OLYMPICS FEBRUARY 8, 2014
Perhaps the tide is turning. Little did I know that I was spending the day writing a piece for this publication taking the press to task for being so ungracious toward their Olympic host, that The New Republic was running a piece by Julia Ioffe arguing the same thing. So perhaps we’re leading a pendulum swing in the other direction.
I, for one, want Sochi to work. I’m tired of the “nice, but” variety of headlines (e.g. “Russia shows culture and strength, but unease remains”). Okay, we get it. Russia’s not Holland. Putin’s not Helle Thorning-Schmidt. But right now it just wants to be a good host and see everyone have a good time and not get blown up.
So far, so good. At the opening ceremony, there were no casualties that I know of. The proceedings were admittedly very long, three hours, but that’s speaking as someone who had to watch them. For a viewer at home, hanging out over beers with friends, they would have been great. There was a sequence of a girl with a kite flying over all Russia as different regions drifted by on what looked like giant floats amid fog. There were athletic figures depicted with flickering stars. There was the march of Venezuela’s sole athlete at the games, 43-year-old alpine skier and cancer survivor Antonio Pardo. Only a heart of ice could fail to appreciate such things.
By the way, Pardo was part of the traditional parade of athletes, which can grow a bit tiresome for home viewers, especially with 88 countries to get out of the way. But that moment is, understandably, what many athletes treasure most in their experience of the games, so it’s worth taking a moment to appreciate what the Sochi designers came up with to enhance the scene. For one thing, they engineered a lot of fancy lighting tricks. More important, each cadre of athletes led by a “snow maiden,” or snegurochka—a Russian model who wears an all-white ensemble consisting of knee-high boots, a miniskirt, a crest-shaped kokoshnik snowflake headdress, and a pair of large torso-encircling translucent rings that display the name of a country. I like snegurochkas very much and hope to see more of them. Also, their outfits are perfect for The Hunger Games, which is probably Putin’s next project.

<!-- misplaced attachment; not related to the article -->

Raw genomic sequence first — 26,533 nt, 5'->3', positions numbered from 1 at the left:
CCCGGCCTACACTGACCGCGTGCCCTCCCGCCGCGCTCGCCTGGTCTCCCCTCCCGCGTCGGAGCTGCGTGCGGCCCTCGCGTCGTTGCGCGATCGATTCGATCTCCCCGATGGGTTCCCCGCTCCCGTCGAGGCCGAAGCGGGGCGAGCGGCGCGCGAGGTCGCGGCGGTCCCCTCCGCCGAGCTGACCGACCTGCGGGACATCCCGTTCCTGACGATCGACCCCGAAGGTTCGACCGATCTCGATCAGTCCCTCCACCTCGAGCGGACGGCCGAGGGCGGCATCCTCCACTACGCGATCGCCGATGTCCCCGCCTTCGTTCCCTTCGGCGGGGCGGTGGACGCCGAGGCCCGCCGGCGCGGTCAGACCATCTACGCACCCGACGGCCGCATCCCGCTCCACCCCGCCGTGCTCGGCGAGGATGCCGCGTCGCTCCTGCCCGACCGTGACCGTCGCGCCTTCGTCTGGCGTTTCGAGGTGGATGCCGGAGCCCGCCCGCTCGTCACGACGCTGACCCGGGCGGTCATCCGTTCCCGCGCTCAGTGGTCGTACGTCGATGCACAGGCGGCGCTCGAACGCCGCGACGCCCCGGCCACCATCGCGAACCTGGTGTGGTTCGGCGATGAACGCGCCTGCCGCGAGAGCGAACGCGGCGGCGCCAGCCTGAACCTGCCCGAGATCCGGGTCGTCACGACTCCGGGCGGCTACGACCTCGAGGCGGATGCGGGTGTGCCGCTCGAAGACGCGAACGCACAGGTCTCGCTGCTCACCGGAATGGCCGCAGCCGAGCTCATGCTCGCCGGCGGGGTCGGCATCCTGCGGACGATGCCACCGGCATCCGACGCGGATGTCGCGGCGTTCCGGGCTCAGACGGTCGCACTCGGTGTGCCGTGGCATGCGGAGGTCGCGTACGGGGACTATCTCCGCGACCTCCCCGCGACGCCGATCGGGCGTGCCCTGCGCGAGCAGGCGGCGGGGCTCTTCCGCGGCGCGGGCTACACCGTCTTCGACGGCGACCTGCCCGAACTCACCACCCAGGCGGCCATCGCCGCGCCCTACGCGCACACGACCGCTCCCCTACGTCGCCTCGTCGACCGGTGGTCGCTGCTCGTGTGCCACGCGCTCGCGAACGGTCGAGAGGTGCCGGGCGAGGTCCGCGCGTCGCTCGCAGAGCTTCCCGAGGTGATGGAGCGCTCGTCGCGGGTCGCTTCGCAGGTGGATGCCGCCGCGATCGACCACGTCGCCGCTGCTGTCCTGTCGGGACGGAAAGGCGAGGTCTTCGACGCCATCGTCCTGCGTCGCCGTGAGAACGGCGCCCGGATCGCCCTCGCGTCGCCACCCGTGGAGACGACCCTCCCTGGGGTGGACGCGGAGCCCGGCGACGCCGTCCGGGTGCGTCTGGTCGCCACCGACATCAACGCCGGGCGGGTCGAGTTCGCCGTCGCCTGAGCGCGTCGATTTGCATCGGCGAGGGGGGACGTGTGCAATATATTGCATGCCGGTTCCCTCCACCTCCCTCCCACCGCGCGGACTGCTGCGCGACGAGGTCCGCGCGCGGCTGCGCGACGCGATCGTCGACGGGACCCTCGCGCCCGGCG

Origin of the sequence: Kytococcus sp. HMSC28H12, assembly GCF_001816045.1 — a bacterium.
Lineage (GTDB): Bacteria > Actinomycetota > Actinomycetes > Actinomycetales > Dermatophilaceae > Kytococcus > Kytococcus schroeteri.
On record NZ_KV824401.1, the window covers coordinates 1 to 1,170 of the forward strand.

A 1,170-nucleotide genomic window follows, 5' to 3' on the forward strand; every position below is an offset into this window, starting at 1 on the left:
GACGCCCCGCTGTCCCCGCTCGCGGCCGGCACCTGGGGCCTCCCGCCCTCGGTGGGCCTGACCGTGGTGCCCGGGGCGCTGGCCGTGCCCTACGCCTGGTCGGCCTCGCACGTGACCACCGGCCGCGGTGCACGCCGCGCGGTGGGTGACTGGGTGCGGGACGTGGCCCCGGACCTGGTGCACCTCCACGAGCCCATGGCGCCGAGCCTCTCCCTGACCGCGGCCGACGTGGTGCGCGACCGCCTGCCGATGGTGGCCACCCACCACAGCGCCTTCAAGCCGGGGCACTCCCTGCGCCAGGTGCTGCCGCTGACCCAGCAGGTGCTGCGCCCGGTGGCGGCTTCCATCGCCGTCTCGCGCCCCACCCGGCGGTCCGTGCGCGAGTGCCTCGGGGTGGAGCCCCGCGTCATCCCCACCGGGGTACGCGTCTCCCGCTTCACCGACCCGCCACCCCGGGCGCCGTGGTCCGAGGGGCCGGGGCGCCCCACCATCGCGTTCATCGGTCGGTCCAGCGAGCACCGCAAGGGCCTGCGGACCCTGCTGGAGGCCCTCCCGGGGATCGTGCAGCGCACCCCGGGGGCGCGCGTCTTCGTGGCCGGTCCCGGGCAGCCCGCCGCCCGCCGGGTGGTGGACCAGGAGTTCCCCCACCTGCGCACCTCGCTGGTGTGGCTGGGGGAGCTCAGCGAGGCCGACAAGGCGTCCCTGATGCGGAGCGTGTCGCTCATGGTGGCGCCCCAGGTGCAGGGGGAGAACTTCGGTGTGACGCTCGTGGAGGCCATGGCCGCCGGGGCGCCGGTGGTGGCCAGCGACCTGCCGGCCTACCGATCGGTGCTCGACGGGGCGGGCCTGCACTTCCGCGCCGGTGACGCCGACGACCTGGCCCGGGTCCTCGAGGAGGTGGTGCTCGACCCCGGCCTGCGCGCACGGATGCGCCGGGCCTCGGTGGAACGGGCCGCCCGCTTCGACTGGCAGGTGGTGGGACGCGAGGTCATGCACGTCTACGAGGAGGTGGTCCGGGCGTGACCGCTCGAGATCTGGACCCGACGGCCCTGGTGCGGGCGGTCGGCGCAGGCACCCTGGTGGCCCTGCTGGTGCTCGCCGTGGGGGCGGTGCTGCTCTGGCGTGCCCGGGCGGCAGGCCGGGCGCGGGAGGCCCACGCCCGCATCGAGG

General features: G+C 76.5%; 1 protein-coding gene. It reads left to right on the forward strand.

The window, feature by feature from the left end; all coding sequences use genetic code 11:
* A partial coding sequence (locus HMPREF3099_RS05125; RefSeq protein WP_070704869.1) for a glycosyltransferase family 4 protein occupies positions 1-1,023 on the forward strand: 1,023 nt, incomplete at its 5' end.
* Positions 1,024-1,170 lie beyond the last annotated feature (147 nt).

What followed the parade were massive changing sets and the music of Tchaikovsky and Stravinsky and dance sequences taking us through all of Russian history. Viewers undoubtedly wondered how choreographers would handle the unhappy parts of Russian history—i.e. Russian history. But the different eras got represented with taste and even integrity. The Russian revolution got depicted in the form of trains and hammers and sickles, and the Stalin years got depicted in terms of the Spartan aesthetics of the age. It worked. Really. You try telling a feel-good story about Russia.
The speeches, which I confess I didn’t listen to, were good. That is, I liked the part that I read in reports—including the line from Sochi Olympic Organizing Committee President Dmitry Chernyshenko about “when we come together in all our diversity, it is the Olympic Games that unite us.” Banal as that is, it’s true, and it’s why the games are beautiful.
But I’d say it’s not just the “games” that bring us together. It’s a devotion to civilization itself, and that’s clearer when you start to hear from the opposing side, with representatives like Chechen rebel leader Doku Umarov, who has vowed to disrupt the games any way possible. Call Russia on its many sins if you want, but what united everyone laboring under that dome was a commitment to making something beautiful, to having people say “ah!” in pleasure and wonderment—to doing all of the things that humans do to reach for something fleeting but sublime. And buttheads like Doku Umarov want to blow it up.
So, yeah, I want the games to go wonderfully. I hope members of the media get doors and non-dangerous water in their rooms at some point during their stay. I hope Vladimir Putin hang glides shirtless into the stadium at some point, just to mix things up a bit. And I also look forward to less churlish coverage of the games. Case in point: no harping on the fifth ring. In case you missed it, the mishap that lit up Twitter was a failure during the opening ceremony of one of five large projected snowflakes to morph into a fifth large Olympic ring. The snafu was symbolic, said some. Only if you choose to believe so. I don’t.